Edwin K. Morris (11m 3s):
Now seeing as these are state adjudicated state level monitored. I presume then it’s more complicated if you’re trying to use the DBA across state lines.
Janine Fodor (11m 14s):
Yes, that’s a very good point. Edwin, every state needs to separately give you permission to use your name. So if you are doing business in multiple states, you have to start with your home state. So wherever you’re incorporated and wherever your resident licenses, that’s the place to start. And then once you have that DBA’s established in your home state, you can request permission to use it in the other states where you’re foreign qualified. That is where you’re doing business as a non-resident and you should also apply to the departments of insurance in your non-resident states. If you’re using the name in that state. And again, there may be a limited geographical footprint where you expect to use a DBA.
Janine Fodor (11m 53s):
If geographical footprint extends across state lines, yes, you want to go to all the states where you might be using the name.
Edwin K. Morris (11m 59s):
Are there services that are available to help manage all of this?
Janine Fodor (12m 4s):
Yeah. There are services that will help you, so the same kinds of companies that will help you set up a corporation will usually have the documents or, or help you find the documents that you will need to file with your state. If you have a service of process company that you use, you know, they might be able to assist you or, you know, an internet search will, I think help you find services that can assist, and it’s not very detail oriented. You don’t want to make mistakes on your forms, but it’s not that difficult. It’s usually a fairly simple electronically fileable form. The most important thing is to do it, right? It’s the sort of thing that it’s not a high priority.
Janine Fodor (12m 44s):
It’s not very interesting task and it can get sort of put on the back burner in the list of things that you’re doing when you’re buying a business in. And there’s a lot of things that need to be done, but this is an important step.
Edwin K. Morris (12m 56s):
So I know a corporate structure, a corporate icon, a corporate name can be trademarked, can a DBA be trademark,
Janine Fodor (13m 3s):
It probably could be trademarked that’s sort of another step and probably a more expensive and involved one. It wouldn’t be necessary to trademark your DBA. If it became something that you use nationally and that your company was known by, you might want to look into getting a trademark. It’s not that it wouldn’t be possible to do that, but I think most people focus their trademark on their actual corporate name.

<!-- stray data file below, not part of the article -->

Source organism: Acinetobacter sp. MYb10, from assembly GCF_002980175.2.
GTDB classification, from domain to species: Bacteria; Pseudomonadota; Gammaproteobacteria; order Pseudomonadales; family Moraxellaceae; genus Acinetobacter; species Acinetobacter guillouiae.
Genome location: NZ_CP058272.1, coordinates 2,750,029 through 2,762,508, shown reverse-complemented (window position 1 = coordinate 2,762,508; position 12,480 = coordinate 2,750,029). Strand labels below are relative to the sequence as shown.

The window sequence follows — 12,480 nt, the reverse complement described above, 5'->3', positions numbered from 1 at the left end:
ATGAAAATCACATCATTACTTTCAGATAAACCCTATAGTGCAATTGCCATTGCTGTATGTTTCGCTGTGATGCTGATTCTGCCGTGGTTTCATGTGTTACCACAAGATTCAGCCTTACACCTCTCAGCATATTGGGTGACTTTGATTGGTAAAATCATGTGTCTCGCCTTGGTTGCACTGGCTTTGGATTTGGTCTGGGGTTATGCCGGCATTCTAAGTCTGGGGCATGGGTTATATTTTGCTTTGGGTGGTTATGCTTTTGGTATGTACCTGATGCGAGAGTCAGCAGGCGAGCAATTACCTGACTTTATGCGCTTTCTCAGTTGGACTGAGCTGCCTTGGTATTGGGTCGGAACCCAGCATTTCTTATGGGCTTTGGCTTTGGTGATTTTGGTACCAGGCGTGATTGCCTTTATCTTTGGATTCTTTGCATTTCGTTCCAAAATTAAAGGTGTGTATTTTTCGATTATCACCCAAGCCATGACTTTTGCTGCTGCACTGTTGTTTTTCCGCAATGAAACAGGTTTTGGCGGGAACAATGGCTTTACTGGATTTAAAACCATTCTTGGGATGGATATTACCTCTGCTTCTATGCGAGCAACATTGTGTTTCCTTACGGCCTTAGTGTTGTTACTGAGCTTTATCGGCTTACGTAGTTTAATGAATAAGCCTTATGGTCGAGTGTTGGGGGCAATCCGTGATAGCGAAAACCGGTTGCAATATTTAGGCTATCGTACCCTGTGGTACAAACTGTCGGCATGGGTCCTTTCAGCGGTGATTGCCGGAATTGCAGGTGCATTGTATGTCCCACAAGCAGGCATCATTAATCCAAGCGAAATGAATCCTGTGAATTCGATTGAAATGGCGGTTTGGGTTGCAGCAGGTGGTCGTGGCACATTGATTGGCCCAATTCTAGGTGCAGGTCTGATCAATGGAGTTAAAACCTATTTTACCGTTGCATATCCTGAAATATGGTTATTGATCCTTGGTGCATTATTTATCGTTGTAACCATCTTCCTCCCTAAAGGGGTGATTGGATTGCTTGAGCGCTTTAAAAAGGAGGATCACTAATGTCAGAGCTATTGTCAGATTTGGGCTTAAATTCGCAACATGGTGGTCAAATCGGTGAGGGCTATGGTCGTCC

Edwin K. Morris (13m 28s):
Well, thanks for all the great information Janine. And before you head out on your next run, what’s the best advice you’d give somebody that is thinking of creating DBA’s.
Janine Fodor (13m 38s):
I would make yourself a checklist to do three things. One to make sure that you have filed the DBA’s and registered it with your secretary of state. Secondly, that you have asked the department of insurance for permission to use that name, to engage in business and third, that you’ve informed your errors & omissions carrier that you’re using that name just in case you ever get sued in that name. You want to make sure that you have coverage. So those are the three things I would put on a checklist and make that part of your acquisition process. If you are in engaged in the business of acquiring an agency and you want to make use of their names,
Edwin K. Morris (14m 18s):
That is extremely helpful as always Janine you’re here to help. Thank you very much for your time today.
Janine Fodor (14m 23s):
Great to talk to you again, have a good day.
Edwin K. Morris (14m 27s):
Thanks for listening to this edition of the Trusted Advisor podcast brought to you by Iroquois Group. Iroquois is your trusted advisor for all things, insurance, and remember get out of the office and sell. I am Edwin K Morris, and I invite you to join me for the next edition of the Trusted Advisor podcast.